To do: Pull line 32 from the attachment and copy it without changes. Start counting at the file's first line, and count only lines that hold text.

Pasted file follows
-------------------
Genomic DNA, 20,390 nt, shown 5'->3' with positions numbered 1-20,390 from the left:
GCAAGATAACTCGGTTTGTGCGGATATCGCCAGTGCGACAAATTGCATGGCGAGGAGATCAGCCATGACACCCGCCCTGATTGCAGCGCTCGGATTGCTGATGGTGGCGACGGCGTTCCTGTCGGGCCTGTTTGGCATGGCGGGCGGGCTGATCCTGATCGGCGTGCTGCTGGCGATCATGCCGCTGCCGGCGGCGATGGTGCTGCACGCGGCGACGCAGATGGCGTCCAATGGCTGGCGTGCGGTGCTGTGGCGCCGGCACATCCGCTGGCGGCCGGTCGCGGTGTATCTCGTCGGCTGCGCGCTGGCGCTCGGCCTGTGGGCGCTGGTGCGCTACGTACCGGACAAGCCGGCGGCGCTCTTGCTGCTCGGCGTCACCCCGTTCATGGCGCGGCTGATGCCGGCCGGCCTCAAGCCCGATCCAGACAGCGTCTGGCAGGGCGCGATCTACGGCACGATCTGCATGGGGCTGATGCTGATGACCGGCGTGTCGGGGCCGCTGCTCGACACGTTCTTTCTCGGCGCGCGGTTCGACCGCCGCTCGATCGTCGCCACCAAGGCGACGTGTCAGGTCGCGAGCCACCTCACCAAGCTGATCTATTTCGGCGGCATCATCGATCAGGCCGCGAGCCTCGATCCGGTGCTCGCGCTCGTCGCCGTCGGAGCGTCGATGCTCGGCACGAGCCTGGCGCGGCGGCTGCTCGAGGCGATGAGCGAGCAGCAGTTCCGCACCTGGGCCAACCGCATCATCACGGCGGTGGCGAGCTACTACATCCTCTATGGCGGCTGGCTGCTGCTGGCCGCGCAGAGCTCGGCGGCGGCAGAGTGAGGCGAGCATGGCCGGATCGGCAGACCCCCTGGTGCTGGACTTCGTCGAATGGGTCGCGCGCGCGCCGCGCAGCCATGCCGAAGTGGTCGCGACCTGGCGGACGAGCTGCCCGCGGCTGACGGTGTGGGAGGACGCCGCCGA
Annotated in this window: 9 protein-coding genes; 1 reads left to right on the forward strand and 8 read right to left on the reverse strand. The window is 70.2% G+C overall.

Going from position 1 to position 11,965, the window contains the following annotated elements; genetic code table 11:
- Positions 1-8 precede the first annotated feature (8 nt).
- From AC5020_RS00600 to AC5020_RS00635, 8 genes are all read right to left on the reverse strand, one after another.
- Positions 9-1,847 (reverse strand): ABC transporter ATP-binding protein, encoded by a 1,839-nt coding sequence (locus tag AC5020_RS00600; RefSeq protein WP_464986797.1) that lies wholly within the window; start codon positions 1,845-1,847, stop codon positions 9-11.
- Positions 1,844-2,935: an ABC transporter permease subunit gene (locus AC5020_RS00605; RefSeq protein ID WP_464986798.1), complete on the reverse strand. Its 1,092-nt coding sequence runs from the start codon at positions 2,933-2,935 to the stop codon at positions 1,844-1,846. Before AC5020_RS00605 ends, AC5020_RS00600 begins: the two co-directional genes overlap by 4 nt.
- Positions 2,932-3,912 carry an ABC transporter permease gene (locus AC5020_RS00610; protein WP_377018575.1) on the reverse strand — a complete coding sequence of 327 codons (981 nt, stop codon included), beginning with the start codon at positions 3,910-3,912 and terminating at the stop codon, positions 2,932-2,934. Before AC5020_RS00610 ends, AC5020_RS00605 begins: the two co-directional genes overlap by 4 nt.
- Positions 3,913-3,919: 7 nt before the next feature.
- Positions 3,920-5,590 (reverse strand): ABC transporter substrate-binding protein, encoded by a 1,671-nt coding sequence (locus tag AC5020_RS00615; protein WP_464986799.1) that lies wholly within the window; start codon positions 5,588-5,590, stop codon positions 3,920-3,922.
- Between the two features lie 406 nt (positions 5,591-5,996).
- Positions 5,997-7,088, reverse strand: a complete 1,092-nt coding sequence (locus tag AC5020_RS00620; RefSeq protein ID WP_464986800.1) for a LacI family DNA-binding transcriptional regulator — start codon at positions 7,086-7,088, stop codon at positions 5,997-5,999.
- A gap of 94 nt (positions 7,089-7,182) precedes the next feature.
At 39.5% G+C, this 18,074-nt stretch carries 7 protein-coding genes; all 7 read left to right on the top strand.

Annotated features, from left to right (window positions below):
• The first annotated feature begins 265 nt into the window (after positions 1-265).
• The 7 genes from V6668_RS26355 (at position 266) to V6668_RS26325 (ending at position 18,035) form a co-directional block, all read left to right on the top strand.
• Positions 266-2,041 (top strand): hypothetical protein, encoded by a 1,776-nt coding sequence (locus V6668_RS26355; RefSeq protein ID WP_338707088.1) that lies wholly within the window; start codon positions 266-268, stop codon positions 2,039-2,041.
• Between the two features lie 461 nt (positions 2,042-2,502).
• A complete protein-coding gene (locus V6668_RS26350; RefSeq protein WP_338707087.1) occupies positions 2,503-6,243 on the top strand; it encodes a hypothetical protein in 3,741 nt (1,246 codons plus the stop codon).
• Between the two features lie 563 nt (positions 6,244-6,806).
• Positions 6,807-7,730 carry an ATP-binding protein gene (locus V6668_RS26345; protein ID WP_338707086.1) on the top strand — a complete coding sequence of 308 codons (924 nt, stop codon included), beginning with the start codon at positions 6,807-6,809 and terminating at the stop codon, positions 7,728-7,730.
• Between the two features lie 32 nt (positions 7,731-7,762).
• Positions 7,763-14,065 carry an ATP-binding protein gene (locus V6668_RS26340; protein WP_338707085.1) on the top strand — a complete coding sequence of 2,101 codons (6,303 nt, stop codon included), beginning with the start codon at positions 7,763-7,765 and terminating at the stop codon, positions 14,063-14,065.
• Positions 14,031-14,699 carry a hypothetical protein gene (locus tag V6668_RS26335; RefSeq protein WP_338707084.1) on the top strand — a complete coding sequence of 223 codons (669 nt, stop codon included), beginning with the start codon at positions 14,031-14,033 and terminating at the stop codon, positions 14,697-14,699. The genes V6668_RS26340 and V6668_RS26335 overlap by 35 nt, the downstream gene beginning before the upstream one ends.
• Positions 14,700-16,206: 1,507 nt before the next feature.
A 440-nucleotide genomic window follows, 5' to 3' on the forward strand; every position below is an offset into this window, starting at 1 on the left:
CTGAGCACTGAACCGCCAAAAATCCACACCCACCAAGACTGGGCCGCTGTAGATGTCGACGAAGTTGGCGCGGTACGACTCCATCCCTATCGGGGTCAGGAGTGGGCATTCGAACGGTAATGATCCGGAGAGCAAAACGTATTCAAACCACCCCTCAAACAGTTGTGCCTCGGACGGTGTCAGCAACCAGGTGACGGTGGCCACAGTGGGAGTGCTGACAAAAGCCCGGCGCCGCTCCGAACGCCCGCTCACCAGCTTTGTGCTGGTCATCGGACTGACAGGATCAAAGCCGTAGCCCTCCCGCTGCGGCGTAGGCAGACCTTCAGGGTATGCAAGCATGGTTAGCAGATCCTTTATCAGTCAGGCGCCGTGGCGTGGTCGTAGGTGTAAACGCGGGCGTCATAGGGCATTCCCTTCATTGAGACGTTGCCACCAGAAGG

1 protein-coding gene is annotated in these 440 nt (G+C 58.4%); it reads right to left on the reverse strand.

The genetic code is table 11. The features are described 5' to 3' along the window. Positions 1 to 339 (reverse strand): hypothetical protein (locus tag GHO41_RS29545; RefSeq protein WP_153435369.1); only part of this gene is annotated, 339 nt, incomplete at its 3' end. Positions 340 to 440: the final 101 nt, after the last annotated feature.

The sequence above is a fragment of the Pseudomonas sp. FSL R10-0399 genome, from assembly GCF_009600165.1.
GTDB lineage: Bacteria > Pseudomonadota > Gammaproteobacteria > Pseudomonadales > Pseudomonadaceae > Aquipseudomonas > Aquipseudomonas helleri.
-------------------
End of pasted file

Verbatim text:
The sequence above is a fragment of the Pseudomonas sp. FSL R10-0399 genome, from assembly GCF_009600165.1.